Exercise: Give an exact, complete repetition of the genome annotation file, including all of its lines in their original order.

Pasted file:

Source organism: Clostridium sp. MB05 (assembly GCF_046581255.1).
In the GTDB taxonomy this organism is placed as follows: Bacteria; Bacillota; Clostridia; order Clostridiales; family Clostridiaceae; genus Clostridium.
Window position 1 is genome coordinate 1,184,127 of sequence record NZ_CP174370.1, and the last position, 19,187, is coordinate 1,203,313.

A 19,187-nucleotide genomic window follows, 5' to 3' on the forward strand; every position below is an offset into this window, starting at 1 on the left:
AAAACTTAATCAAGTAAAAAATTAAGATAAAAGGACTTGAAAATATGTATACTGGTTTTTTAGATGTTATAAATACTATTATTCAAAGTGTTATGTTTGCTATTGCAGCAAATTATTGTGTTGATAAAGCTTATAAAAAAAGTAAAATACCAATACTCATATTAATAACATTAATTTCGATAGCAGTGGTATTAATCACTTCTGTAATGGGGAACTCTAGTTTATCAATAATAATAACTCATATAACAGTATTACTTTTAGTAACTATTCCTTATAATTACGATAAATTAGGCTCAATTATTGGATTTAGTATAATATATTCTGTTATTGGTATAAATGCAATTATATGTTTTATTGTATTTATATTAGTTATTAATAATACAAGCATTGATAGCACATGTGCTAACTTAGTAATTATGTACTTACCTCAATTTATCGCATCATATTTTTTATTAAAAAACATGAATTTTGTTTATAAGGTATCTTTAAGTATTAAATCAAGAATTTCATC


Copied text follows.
Source organism: Clostridium sp. MB05 (assembly GCF_046581255.1).
In the GTDB taxonomy this organism is placed as follows: Bacteria; Bacillota; Clostridia; order Clostridiales; family Clostridiaceae; genus Clostridium.
Window position 1 is genome coordinate 1,184,127 of sequence record NZ_CP174370.1, and the last position, 19,187, is coordinate 1,203,313.

A 19,187-nucleotide genomic window follows, 5' to 3' on the forward strand; every position below is an offset into this window, starting at 1 on the left:
AAAACTTAATCAAGTAAAAAATTAAGATAAAAGGACTTGAAAATATGTATACTGGTTTTTTAGATGTTATAAATACTATTATTCAAAGTGTTATGTTTGCTATTGCAGCAAATTATTGTGTTGATAAAGCTTATAAAAAAAGTAAAATACCAATACTCATATTAATAACATTAATTTCGATAGCAGTGGTATTAATCACTTCTGTAATGGGGAACTCTAGTTTATCAATAATAATAACTCATATAACAGTATTACTTTTAGTAACTATTCCTTATAATTACGATAAATTAGGCTCAATTATTGGATTTAGTATAATATATTCTGTTATTGGTATAAATGCAATTATATGTTTTATTGTATTTATATTAGTTATTAATAATACAAGCATTGATAGCACATGTGCTAACTTAGTAATTATGTACTTACCTCAATTTATCGCATCATATTTTTTATTAAAAAACATGAATTTTGTTTATAAGGTATCTTTAAGTATTAAATCAAGAATTTCATC